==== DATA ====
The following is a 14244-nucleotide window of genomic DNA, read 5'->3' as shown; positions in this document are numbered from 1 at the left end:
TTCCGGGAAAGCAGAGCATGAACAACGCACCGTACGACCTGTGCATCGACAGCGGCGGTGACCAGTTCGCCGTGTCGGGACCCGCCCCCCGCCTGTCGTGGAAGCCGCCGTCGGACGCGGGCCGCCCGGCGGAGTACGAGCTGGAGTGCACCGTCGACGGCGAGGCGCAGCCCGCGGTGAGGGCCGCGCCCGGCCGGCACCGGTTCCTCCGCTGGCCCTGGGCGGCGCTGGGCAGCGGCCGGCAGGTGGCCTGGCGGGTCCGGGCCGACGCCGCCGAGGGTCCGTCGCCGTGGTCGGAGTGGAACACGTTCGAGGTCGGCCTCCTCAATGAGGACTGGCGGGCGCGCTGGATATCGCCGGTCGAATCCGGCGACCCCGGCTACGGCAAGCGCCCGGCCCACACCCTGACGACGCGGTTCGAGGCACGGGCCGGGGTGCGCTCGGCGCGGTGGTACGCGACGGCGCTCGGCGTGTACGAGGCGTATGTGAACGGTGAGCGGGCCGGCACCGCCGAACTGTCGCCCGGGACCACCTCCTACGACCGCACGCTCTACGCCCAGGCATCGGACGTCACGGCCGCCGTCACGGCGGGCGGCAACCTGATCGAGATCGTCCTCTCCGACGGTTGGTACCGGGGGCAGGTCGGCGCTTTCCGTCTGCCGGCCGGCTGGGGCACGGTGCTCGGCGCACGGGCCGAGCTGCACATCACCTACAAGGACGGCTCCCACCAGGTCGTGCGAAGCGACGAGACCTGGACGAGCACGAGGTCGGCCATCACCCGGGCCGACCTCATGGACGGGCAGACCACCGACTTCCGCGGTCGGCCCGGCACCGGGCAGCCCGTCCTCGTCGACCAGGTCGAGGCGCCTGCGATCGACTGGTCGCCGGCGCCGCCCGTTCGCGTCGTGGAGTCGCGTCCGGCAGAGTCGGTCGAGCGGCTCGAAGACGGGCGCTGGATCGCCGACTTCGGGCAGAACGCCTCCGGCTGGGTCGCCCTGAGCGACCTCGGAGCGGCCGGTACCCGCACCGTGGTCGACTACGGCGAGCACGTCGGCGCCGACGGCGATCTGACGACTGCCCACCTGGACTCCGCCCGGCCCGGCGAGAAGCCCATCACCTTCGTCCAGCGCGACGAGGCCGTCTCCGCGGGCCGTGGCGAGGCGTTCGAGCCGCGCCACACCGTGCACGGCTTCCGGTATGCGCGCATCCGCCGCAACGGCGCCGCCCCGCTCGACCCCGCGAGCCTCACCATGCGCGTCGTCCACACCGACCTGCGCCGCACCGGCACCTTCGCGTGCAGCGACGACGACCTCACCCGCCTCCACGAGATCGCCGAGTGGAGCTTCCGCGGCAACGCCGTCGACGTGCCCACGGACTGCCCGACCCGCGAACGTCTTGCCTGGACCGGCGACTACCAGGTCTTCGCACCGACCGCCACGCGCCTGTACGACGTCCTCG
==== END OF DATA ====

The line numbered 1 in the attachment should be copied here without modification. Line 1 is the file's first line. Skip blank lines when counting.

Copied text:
The following is a 14244-nucleotide window of genomic DNA, read 5'->3' as shown; positions in this document are numbered from 1 at the left end: